Even though the hype ahead of Diablo 4‘s launch was very real and based on actual content revealed by Blizzard, many were still quite skeptical about the new action RPG following the public debacle that was Diablo Immortal. The mobile entry for the Diablo series of games was deeply flawed due to the many (and also disproportionately costly and unrewarding) microtransactions it featured, to the point that not only fans and the franchise’s community turned their backs on it, but even countries banned the game for predatory practices. This wasn’t the only misstep on Blizzard’s part prior to Diablo 4, either, and there were several other controversies for the studio, starting with the delivery of the Shadowlands expansion for World of Warcraft and culminating with the toxic workplace lawsuits.
With this kind of lows prior to the game’s release, Diablo 4‘s in-game shop was under heavy scrutiny, and Blizzard needed a win to clean up its reputation. Given that Diablo 4 was seemingly too good to be true before players got a chance to play through its three betas, morale and excitement skyrocketed after it was first shown to the public and the overall reception was great. However, Diablo 4 is not the redemption that Blizzard needed.
Why Diablo 4 is not Redeeming Blizzard After Past Controversies
There are two big issues with Diablo 4 and Blizzard right now, and one has yet again something to do with costly microtransactions. Despite them not being pay-to-win in-game purchases like Diablo Immortal‘s, Diablo 4‘s microtransactions can go all the way up to around $25 for just one cosmetic armor set or mount armor. These are by no means mandatory purchases to unlock further content and only provide players with cosmetic items, but after the outcry in response to Diablo Immortal‘s monetization, one would have expected Blizzard to have learned a valuable lesson.
The in-game prices have taken center stage in Diablo 4 discussions online, and the main concern is that things could get even worse with the season passes and future updates, possibly including skins for abilities that could be sold for $10 or more. All of this doesn’t take into account another issue with the in-game purchases, and that revolves around how these cosmetic items can be further customized, as Diablo 4‘s Wardrobe only features nine color palettes. The free transmog system in Diablo 4 is still a fantastic alternative that made many fans happy, but Blizzard’s monetization practices remain a black mark on an otherwise great ARPG.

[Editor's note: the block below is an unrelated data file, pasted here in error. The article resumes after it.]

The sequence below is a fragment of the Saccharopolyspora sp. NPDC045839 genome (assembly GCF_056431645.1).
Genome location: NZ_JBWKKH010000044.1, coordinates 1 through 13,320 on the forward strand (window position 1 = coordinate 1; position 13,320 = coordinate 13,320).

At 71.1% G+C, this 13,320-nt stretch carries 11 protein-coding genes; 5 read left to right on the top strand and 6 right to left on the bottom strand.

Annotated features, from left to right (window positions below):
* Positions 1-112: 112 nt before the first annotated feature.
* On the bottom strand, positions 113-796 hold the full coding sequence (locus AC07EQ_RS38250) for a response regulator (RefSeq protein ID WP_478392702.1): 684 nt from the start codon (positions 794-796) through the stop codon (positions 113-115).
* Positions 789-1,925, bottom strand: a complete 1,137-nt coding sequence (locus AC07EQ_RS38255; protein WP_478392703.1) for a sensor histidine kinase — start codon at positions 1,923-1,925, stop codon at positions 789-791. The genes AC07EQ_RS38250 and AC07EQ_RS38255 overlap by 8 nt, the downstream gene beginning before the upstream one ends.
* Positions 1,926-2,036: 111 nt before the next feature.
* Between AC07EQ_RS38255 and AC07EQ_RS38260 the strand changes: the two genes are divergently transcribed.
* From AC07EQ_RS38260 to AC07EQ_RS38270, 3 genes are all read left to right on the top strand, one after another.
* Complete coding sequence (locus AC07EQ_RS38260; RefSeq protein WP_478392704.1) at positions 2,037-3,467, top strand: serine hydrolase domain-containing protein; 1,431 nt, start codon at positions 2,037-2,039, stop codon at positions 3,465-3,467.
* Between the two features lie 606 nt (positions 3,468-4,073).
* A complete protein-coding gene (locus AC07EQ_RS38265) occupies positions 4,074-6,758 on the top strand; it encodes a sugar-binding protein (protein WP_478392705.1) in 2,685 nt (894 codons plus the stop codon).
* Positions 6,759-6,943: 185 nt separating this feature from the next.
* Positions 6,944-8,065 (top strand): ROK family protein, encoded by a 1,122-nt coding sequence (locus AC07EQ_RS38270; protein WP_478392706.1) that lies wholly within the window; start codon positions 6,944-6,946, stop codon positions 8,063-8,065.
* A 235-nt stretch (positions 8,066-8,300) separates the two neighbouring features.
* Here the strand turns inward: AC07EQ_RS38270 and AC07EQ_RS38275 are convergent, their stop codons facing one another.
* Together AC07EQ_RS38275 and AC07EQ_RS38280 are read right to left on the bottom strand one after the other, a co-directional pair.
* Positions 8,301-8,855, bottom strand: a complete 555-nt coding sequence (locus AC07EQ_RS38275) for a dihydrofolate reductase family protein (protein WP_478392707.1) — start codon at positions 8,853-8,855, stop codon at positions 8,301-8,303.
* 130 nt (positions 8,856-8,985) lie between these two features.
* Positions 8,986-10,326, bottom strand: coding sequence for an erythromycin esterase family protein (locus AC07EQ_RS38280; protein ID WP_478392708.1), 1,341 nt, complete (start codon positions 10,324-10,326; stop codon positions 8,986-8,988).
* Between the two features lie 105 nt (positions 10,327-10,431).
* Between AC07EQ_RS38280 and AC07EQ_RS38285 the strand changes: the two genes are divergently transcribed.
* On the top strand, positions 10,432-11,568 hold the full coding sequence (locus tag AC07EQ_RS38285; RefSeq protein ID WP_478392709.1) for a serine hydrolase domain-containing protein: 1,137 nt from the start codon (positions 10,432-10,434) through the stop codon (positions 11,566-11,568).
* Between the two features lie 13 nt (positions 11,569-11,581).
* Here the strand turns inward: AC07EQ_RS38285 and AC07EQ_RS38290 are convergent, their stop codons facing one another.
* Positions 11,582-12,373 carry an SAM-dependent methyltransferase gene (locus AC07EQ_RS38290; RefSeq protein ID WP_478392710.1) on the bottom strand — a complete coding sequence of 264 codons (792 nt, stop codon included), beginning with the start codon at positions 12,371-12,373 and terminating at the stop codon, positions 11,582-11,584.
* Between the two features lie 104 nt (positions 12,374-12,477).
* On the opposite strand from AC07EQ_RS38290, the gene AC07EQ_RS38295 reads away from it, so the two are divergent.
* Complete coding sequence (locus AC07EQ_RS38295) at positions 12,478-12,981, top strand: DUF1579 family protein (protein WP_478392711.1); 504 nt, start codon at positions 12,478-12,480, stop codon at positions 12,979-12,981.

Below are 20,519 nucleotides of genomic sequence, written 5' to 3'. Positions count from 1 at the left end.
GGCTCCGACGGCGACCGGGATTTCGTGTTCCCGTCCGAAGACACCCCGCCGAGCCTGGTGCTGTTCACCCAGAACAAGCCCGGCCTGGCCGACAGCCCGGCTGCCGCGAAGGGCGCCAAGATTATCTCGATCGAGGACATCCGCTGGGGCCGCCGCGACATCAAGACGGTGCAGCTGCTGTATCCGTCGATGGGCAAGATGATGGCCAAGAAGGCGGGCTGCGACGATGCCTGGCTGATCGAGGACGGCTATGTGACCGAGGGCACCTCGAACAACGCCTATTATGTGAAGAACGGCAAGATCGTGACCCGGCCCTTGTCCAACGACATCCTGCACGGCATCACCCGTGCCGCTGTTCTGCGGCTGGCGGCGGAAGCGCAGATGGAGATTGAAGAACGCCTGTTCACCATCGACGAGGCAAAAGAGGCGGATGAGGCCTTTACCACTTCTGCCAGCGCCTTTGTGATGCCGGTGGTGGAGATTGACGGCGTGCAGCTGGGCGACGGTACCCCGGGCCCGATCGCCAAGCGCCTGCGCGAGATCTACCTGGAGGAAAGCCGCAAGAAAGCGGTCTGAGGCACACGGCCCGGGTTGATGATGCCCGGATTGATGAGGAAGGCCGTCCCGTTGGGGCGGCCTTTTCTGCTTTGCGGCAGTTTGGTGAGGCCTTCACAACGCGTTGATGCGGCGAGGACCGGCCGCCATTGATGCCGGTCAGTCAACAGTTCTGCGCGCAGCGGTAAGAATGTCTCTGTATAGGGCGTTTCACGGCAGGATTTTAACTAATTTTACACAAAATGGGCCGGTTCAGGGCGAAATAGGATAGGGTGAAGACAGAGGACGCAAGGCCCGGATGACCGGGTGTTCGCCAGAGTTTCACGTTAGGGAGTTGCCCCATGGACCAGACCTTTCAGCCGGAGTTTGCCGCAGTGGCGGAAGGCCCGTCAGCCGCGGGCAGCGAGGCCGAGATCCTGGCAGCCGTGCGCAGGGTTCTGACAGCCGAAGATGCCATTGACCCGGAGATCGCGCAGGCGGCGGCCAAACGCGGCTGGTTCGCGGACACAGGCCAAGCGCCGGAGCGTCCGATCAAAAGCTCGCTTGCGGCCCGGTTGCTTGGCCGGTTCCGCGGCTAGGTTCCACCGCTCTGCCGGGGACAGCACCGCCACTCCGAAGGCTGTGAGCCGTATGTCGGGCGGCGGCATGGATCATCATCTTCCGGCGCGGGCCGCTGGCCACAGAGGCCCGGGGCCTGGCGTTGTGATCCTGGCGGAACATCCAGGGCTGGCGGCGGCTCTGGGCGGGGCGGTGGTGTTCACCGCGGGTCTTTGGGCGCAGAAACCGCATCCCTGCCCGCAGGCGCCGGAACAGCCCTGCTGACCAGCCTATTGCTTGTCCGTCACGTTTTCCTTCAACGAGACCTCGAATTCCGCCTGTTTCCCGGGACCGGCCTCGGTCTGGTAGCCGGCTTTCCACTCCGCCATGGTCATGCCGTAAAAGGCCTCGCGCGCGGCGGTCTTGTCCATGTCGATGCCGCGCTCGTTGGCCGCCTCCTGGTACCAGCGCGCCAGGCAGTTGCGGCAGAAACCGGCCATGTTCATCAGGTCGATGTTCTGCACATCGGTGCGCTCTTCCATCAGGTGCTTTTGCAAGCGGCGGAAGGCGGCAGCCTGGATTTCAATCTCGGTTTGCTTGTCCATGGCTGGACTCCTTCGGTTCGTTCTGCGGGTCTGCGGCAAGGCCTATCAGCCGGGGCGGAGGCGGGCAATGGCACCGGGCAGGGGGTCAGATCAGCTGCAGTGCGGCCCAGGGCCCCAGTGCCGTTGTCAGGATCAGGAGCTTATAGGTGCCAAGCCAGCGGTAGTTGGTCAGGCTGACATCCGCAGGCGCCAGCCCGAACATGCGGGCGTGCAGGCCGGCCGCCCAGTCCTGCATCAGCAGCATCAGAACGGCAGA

The second issue is way more concerning, however, as Blizzard recently released a statement that, after further internal investigations, the company has never had a toxic workplace culture nor did it discriminate against female-identifying employees. Rather, the statement mentioned that the company was the victim of major disruptions caused by work unions, with ABK workers unionizing for the first time just last year. While this is not directly tied to Diablo 4, it shows that even if the game is exceeding expectations on many fronts, it still remains a byproduct of a company that’s resilient to change.
Blizzard’s transparency about Diablo 4‘s development is a great first step, as is the fact that the studio is actively seeking feedback from players and acting on it rather quickly, too. These facts show great promise for the game’s future, and Blizzard itself should follow in its game’s footsteps now more than ever. As such, Diablo 4‘s first season will be a major test bench for what Blizzard envisioned for its new live-service ARPG, and it’s possible it could steer the ship in the right direction sooner rather than later.
Diablo 4 launches on June 6 for PC, PS4, PS5, Xbox One, and Xbox Series X/S.
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